Sidewalks are an integral part of the multi-model transportation system connecting people from where they live to where they want to go - school, shopping, work, or recreation. They are also necessary for community walkability which is highly desired by many parts of our society, the young and old who cannot drive, people wanting to shop local and leave their car at home, and many who want to get outside for exercise and a mental health break. Our quality of life is much improved from the sidewalk network that contributes to livability, safety and supports a healthy community.
Sidewalks can improve the appearance and character of a community creating an appealing space between the street and building frontage with benches, plantings, and other pedestrian scale amenities.
For persons who cannot or prefer not to drive sidewalks are a vital connection to transit and where they may shop, work, recreate or go to school.
Sidewalks provide a place for people to be out in their community and for the opportunity to meet and get to know their neighbors which fosters a sense of community and inclusion.
Communities with a lively pedestrian environment more easily attract and retain businesses stimulating economic vitality.
Younger and older households need safe, accessible walk routes to get to neighborhood destinations, sidewalks serve the most vulnerable members of the community to stay active and engaged in the community life.
A wide shoulder offers very little protection and is not properly delineated for other roadway users. Sidewalks provide a dedicated space for pedestrians. A bike lane, curb, gutter, and landscaping strip provides an even greater buffer from vehicle traffic.
Sidewalks support traffic calming through visual cues from amenities such as benches, streets lamps and crosswalks triggering traffic to slow down and be more cautious making the street safer not only for pedestrians but also for drivers.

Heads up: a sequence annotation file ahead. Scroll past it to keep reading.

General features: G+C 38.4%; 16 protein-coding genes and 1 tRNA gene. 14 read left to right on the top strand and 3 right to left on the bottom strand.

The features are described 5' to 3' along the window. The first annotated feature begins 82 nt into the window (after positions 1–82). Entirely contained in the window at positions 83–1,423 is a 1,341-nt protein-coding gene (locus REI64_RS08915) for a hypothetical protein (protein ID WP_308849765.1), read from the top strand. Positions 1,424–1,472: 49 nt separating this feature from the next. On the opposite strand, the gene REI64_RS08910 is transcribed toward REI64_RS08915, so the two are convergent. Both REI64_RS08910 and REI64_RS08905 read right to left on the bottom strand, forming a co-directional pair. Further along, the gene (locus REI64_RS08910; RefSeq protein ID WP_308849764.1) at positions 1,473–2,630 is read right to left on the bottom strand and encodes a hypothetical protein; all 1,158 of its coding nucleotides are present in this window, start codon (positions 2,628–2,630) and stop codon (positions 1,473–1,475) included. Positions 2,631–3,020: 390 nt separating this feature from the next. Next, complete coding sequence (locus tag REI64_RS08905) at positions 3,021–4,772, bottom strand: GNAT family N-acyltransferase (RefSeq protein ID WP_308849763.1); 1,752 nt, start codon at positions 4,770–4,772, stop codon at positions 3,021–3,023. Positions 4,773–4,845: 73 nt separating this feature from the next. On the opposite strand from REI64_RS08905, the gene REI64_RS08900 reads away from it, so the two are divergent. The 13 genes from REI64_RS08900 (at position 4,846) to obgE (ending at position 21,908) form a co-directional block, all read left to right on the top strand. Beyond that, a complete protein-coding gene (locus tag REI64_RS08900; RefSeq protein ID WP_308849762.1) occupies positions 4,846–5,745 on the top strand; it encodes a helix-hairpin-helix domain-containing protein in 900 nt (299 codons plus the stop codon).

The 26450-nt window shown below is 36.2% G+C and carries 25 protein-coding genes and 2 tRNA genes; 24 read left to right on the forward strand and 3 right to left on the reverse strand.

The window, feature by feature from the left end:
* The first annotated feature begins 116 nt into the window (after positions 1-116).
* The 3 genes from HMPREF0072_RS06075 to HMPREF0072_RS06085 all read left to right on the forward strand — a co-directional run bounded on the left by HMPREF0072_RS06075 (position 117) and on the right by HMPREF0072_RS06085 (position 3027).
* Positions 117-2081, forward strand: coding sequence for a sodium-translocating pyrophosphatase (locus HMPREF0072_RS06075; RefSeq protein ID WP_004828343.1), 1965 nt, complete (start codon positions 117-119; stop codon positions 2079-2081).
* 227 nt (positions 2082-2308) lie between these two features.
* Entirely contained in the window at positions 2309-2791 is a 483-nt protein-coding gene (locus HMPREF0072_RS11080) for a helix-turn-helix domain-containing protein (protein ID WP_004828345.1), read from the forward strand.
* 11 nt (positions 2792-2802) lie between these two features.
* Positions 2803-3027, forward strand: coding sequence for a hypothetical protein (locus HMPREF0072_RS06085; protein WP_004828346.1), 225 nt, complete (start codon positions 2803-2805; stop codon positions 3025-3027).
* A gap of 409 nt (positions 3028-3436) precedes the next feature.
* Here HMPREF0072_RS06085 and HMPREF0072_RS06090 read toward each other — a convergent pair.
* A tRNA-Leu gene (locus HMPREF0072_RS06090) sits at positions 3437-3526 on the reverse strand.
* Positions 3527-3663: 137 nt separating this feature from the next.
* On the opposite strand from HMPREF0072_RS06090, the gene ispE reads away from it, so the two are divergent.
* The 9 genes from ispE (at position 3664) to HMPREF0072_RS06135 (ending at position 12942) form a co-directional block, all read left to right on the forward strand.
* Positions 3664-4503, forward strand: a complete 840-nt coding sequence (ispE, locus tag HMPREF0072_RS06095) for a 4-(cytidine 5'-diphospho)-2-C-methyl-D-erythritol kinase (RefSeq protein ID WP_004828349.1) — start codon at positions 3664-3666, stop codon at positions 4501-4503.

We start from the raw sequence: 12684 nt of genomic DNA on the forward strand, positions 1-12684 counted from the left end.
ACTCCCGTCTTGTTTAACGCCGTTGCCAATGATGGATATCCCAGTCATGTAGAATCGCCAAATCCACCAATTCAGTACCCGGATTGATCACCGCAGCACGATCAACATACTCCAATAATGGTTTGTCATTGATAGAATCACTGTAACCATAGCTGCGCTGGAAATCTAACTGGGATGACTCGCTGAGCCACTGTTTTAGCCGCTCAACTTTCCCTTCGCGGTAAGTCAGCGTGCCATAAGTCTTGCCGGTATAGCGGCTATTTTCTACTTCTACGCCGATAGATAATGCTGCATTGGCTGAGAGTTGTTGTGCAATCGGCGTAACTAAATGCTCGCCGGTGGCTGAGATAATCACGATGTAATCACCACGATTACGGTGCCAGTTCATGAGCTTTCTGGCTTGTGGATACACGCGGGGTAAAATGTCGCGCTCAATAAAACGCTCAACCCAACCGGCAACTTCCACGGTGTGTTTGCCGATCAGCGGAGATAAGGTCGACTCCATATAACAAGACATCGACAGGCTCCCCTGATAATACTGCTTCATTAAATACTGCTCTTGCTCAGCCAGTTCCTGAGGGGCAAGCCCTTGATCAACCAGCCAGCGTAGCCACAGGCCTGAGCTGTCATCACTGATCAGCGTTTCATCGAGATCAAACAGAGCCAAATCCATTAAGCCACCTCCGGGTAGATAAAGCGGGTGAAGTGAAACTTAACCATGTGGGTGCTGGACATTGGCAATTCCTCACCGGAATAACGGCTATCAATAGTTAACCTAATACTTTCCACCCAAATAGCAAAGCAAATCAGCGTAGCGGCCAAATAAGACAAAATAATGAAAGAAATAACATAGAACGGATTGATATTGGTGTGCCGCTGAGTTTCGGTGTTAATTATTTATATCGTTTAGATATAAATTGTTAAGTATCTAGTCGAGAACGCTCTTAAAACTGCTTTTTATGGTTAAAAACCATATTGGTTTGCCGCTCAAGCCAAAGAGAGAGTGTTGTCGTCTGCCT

Sidewalks allow for transportation choices and reduce reliance on motor vehicles which helps reduce air pollution and greenhouse gas emissions.
Recreational walking is one of the easiest ways for people to get out and exercise. Walking contributes to both physical and mental wellbeing.
Sidewalks allow youth to travel more safely within their community and develop healthy habits at an early age that will be retained throughout their lifetime.
Washington State Recreation and Conservation Office reports the #1 outdoor activity in our state is walking and as the population ages, the growing number of walkers will increase.
All transit trips stop and start with a walking or biking trip. Sidewalks on both sides of the street are preferred for major transit routes, as are safe crossings near transit stops.
Sidewalks provide safe landings for transit, including paratransit.
Sidewalks also provide safe landing for transit, including paratransit. If sidewalks are not available, stops must be upgraded to provide safe landings. As Intercity Transit has moved to a fare-free model, sidewalks provide safe and stable entry points for both the front and back doors of the buses.
The extensive trail system throughout both urban and rural Thurston County complements and supplements the sidewalk system.
When trails are adjacent to the roadway, they can function as a sidewalk.
In most cases they are an alternative to a sidewalk. Therefore, in conjunction with sidewalks, trails increase the overall walkability of communities.